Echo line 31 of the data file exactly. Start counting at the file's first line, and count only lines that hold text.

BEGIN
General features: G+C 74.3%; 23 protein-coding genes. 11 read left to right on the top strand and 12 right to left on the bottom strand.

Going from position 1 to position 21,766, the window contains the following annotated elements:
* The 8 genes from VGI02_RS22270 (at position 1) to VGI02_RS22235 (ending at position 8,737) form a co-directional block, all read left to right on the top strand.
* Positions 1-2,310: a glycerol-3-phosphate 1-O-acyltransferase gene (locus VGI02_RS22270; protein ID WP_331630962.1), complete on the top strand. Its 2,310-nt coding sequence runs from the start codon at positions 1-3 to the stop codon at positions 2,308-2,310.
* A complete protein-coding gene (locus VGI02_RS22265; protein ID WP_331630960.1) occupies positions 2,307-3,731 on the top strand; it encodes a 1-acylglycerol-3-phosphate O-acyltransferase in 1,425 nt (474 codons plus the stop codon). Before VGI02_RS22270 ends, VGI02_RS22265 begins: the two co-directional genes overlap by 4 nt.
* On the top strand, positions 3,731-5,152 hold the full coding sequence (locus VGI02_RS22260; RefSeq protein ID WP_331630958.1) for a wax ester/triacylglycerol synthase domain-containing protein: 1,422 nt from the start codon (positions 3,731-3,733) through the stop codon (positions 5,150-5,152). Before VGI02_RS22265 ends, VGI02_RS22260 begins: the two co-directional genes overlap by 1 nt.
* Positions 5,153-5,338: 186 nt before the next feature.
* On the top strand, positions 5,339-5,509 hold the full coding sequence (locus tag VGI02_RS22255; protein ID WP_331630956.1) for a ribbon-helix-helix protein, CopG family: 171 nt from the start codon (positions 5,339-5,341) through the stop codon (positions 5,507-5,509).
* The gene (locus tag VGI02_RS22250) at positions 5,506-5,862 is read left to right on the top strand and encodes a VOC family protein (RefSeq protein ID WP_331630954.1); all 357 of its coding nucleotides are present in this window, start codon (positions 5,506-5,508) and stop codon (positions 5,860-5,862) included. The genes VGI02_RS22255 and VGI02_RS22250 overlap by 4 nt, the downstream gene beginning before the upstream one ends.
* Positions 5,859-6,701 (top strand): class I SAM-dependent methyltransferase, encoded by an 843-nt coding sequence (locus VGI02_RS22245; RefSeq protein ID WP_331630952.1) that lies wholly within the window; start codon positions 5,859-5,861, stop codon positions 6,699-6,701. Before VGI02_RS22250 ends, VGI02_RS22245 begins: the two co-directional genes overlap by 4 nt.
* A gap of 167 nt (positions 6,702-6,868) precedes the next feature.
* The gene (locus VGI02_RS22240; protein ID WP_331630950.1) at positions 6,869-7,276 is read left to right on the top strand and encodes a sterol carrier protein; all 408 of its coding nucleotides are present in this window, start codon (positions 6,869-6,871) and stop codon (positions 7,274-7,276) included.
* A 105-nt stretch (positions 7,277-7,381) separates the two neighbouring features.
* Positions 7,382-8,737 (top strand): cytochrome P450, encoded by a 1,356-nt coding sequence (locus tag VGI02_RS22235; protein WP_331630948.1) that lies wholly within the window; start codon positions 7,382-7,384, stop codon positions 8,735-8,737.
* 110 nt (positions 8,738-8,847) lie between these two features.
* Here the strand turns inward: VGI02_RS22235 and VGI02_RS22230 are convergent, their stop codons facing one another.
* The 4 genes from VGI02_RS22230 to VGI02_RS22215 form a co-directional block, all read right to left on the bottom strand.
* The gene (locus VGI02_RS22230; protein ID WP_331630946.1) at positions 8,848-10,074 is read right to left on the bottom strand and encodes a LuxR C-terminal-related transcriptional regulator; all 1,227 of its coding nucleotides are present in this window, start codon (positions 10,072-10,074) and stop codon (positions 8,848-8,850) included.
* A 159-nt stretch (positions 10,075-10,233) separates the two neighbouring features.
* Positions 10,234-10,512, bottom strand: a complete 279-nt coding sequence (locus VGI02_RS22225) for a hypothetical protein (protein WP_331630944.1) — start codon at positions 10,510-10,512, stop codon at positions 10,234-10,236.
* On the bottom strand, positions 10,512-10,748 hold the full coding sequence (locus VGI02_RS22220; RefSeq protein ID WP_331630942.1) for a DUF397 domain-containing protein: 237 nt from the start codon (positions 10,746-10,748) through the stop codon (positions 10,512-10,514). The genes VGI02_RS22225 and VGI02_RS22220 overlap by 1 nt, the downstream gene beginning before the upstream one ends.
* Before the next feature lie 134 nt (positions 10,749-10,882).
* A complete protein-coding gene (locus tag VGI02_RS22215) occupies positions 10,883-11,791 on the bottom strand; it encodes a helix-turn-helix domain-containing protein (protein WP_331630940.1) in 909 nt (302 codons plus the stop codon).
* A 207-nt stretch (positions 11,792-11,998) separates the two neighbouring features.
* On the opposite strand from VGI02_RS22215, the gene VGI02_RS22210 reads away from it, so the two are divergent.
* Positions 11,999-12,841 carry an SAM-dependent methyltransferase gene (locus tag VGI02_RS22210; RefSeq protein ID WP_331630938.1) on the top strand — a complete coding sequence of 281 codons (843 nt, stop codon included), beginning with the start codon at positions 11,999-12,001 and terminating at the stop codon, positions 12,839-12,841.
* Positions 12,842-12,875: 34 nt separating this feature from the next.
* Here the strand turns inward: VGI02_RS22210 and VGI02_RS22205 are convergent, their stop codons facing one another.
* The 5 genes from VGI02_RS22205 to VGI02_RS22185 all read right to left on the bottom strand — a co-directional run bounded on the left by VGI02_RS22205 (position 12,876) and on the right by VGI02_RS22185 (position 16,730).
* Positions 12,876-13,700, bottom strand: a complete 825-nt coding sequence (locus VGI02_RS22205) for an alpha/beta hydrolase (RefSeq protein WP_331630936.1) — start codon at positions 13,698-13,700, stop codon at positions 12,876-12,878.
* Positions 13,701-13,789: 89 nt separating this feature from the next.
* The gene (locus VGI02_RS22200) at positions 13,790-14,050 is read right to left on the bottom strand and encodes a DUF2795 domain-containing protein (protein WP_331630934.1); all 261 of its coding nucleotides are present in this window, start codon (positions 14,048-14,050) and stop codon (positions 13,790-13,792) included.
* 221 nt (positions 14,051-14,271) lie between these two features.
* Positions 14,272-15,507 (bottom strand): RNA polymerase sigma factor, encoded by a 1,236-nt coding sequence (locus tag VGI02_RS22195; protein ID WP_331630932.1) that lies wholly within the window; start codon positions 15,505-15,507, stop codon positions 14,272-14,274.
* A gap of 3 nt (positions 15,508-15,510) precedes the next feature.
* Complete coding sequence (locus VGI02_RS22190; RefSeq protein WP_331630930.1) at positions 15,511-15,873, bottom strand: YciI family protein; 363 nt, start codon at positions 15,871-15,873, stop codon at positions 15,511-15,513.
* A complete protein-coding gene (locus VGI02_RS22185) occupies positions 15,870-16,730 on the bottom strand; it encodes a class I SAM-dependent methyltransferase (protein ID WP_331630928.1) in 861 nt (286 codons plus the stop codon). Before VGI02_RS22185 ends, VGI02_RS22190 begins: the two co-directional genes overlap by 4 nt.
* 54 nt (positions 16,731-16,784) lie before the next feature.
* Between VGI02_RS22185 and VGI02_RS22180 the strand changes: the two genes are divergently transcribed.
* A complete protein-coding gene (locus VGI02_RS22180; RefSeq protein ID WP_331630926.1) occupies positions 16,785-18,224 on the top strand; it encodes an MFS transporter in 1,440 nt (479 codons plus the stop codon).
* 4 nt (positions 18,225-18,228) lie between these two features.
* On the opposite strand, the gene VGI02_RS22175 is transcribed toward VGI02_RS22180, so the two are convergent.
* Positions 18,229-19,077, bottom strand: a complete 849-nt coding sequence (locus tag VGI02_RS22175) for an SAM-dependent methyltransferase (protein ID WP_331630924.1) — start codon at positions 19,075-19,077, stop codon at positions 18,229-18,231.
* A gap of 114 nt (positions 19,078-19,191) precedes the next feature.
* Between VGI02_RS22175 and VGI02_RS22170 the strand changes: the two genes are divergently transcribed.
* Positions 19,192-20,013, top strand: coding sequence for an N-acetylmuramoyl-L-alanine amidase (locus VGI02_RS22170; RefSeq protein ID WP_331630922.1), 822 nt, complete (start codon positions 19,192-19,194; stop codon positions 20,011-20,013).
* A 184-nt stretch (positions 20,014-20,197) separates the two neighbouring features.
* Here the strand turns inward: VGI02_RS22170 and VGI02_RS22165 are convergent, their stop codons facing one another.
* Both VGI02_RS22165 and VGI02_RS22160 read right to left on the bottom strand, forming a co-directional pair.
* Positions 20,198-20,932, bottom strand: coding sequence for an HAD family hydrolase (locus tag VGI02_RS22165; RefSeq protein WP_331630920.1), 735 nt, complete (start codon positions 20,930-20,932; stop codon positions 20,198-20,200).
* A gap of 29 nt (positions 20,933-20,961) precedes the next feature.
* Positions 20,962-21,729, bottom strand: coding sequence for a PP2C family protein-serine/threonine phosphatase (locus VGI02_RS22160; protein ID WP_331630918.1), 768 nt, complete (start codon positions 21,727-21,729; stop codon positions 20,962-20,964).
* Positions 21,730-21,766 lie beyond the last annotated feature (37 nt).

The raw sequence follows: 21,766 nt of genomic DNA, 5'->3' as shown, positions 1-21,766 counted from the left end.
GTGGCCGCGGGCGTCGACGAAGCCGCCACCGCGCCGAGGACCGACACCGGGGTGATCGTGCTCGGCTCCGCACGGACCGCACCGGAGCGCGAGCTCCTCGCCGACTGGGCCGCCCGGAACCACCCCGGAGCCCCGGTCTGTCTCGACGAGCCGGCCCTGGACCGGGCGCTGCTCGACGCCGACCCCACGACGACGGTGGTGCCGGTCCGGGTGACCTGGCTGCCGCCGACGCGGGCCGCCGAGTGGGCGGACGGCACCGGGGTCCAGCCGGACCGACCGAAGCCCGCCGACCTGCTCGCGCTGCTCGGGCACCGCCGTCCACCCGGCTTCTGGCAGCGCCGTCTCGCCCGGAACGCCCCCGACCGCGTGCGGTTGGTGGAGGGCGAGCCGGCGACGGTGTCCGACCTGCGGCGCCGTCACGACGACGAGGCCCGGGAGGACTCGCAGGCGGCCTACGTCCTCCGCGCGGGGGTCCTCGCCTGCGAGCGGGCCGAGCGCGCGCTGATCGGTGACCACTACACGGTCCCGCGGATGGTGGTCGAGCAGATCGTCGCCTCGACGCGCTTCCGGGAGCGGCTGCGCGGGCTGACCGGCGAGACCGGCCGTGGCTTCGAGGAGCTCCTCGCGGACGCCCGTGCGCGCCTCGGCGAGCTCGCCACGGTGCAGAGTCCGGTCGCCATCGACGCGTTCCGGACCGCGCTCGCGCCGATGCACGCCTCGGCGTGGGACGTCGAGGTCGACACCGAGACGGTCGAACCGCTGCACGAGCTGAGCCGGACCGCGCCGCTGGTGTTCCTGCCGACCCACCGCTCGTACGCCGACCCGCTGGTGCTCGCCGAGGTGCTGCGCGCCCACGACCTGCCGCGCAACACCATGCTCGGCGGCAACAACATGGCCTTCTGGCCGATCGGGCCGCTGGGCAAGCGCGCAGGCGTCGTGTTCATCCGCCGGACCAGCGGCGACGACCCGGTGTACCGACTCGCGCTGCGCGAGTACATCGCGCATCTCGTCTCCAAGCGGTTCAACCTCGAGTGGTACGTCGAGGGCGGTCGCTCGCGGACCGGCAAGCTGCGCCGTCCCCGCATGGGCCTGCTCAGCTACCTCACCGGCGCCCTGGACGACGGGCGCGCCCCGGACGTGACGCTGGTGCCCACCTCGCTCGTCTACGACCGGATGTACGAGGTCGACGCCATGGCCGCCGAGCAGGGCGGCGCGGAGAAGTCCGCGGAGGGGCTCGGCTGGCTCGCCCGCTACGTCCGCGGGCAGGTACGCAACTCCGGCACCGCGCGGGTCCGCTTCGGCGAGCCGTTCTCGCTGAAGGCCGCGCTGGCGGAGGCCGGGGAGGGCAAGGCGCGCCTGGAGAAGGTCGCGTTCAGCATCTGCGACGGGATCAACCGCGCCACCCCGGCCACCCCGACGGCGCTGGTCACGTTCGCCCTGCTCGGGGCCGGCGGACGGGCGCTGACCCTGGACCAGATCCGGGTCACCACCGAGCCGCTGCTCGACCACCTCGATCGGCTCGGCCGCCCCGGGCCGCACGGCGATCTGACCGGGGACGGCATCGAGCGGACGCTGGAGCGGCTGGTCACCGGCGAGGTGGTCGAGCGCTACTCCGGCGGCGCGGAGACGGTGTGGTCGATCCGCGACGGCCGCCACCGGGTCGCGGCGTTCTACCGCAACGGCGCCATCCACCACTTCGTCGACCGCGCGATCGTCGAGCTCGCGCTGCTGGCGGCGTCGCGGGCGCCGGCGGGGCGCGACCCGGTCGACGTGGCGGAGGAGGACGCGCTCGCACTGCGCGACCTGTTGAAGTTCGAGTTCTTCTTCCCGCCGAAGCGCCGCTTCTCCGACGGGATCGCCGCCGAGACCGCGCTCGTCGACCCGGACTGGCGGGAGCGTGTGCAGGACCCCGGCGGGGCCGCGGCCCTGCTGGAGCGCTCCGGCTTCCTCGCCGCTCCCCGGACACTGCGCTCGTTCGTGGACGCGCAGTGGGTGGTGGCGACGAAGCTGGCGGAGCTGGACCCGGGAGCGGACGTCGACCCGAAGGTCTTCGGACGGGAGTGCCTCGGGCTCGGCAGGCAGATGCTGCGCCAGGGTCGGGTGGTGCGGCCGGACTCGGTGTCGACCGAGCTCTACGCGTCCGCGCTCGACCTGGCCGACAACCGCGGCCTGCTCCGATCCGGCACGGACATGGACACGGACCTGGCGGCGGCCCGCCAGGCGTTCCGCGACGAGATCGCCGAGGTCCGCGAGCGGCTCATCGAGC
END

* Positions 13,701-13,789: 89 nt separating this feature from the next.